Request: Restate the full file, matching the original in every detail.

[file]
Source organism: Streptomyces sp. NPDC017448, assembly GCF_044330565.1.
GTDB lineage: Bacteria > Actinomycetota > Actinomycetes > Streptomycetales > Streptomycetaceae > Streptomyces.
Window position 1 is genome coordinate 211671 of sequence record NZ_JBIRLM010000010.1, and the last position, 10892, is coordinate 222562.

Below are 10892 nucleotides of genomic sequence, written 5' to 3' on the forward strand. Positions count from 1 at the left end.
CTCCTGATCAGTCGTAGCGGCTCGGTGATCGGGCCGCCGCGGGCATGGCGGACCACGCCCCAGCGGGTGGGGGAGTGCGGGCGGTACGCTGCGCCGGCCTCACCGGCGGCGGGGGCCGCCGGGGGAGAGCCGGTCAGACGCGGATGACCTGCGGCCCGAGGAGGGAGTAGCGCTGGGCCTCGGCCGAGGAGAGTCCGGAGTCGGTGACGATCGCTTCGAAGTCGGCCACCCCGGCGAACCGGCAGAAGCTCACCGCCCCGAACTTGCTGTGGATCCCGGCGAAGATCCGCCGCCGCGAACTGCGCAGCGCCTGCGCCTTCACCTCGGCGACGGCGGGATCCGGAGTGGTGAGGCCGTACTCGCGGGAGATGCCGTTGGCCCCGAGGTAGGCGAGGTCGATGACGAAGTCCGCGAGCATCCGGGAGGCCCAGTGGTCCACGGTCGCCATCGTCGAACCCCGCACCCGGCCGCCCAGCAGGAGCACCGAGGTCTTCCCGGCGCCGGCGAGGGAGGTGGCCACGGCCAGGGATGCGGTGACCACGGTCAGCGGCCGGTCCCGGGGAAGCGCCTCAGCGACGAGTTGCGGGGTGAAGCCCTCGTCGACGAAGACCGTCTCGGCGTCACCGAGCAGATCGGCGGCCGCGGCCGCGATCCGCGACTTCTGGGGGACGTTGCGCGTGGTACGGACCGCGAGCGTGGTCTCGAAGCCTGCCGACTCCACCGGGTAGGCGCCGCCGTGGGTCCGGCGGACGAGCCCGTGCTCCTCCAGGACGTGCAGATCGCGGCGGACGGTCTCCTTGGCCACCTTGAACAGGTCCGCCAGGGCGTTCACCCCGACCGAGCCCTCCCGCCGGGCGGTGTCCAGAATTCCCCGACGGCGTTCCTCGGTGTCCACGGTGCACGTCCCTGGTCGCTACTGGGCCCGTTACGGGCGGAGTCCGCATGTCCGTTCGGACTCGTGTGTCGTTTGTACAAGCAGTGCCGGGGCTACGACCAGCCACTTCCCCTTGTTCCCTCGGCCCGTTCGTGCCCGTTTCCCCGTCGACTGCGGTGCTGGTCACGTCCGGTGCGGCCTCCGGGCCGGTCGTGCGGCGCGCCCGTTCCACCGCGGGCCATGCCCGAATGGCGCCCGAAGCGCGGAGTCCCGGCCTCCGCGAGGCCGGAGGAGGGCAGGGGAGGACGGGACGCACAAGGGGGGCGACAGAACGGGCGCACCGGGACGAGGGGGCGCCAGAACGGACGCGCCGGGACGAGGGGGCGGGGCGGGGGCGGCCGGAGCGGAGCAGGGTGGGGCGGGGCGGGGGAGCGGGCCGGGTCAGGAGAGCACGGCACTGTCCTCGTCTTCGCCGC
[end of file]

Source organism: Streptomyces sp. NPDC017448, assembly GCF_044330565.1.
GTDB lineage: Bacteria > Actinomycetota > Actinomycetes > Streptomycetales > Streptomycetaceae > Streptomyces.
Window position 1 is genome coordinate 211671 of sequence record NZ_JBIRLM010000010.1, and the last position, 10892, is coordinate 222562.

Below are 10892 nucleotides of genomic sequence, written 5' to 3' on the forward strand. Positions count from 1 at the left end.
CTCCTGATCAGTCGTAGCGGCTCGGTGATCGGGCCGCCGCGGGCATGGCGGACCACGCCCCAGCGGGTGGGGGAGTGCGGGCGGTACGCTGCGCCGGCCTCACCGGCGGCGGGGGCCGCCGGGGGAGAGCCGGTCAGACGCGGATGACCTGCGGCCCGAGGAGGGAGTAGCGCTGGGCCTCGGCCGAGGAGAGTCCGGAGTCGGTGACGATCGCTTCGAAGTCGGCCACCCCGGCGAACCGGCAGAAGCTCACCGCCCCGAACTTGCTGTGGATCCCGGCGAAGATCCGCCGCCGCGAACTGCGCAGCGCCTGCGCCTTCACCTCGGCGACGGCGGGATCCGGAGTGGTGAGGCCGTACTCGCGGGAGATGCCGTTGGCCCCGAGGTAGGCGAGGTCGATGACGAAGTCCGCGAGCATCCGGGAGGCCCAGTGGTCCACGGTCGCCATCGTCGAACCCCGCACCCGGCCGCCCAGCAGGAGCACCGAGGTCTTCCCGGCGCCGGCGAGGGAGGTGGCCACGGCCAGGGATGCGGTGACCACGGTCAGCGGCCGGTCCCGGGGAAGCGCCTCAGCGACGAGTTGCGGGGTGAAGCCCTCGTCGACGAAGACCGTCTCGGCGTCACCGAGCAGATCGGCGGCCGCGGCCGCGATCCGCGACTTCTGGGGGACGTTGCGCGTGGTACGGACCGCGAGCGTGGTCTCGAAGCCTGCCGACTCCACCGGGTAGGCGCCGCCGTGGGTCCGGCGGACGAGCCCGTGCTCCTCCAGGACGTGCAGATCGCGGCGGACGGTCTCCTTGGCCACCTTGAACAGGTCCGCCAGGGCGTTCACCCCGACCGAGCCCTCCCGCCGGGCGGTGTCCAGAATTCCCCGACGGCGTTCCTCGGTGTCCACGGTGCACGTCCCTGGTCGCTACTGGGCCCGTTACGGGCGGAGTCCGCATGTCCGTTCGGACTCGTGTGTCGTTTGTACAAGCAGTGCCGGGGCTACGACCAGCCACTTCCCCTTGTTCCCTCGGCCCGTTCGTGCCCGTTTCCCCGTCGACTGCGGTGCTGGTCACGTCCGGTGCGGCCTCCGGGCCGGTCGTGCGGCGCGCCCGTTCCACCGCGGGCCATGCCCGAATGGCGCCCGAAGCGCGGAGTCCCGGCCTCCGCGAGGCCGGAGGAGGGCAGGGGAGGACGGGACGCACAAGGGGGGCGACAGAACGGGCGCACCGGGACGAGGGGGCGCCAGAACGGACGCGCCGGGACGAGGGGGCGGGGCGGGGGCGGCCGGAGCGGAGCAGGGTGGGGCGGGGCGGGGGAGCGGGCCGGGTCAGGAGAGCACGGCACTGTCCTCGTCTTCGCCGC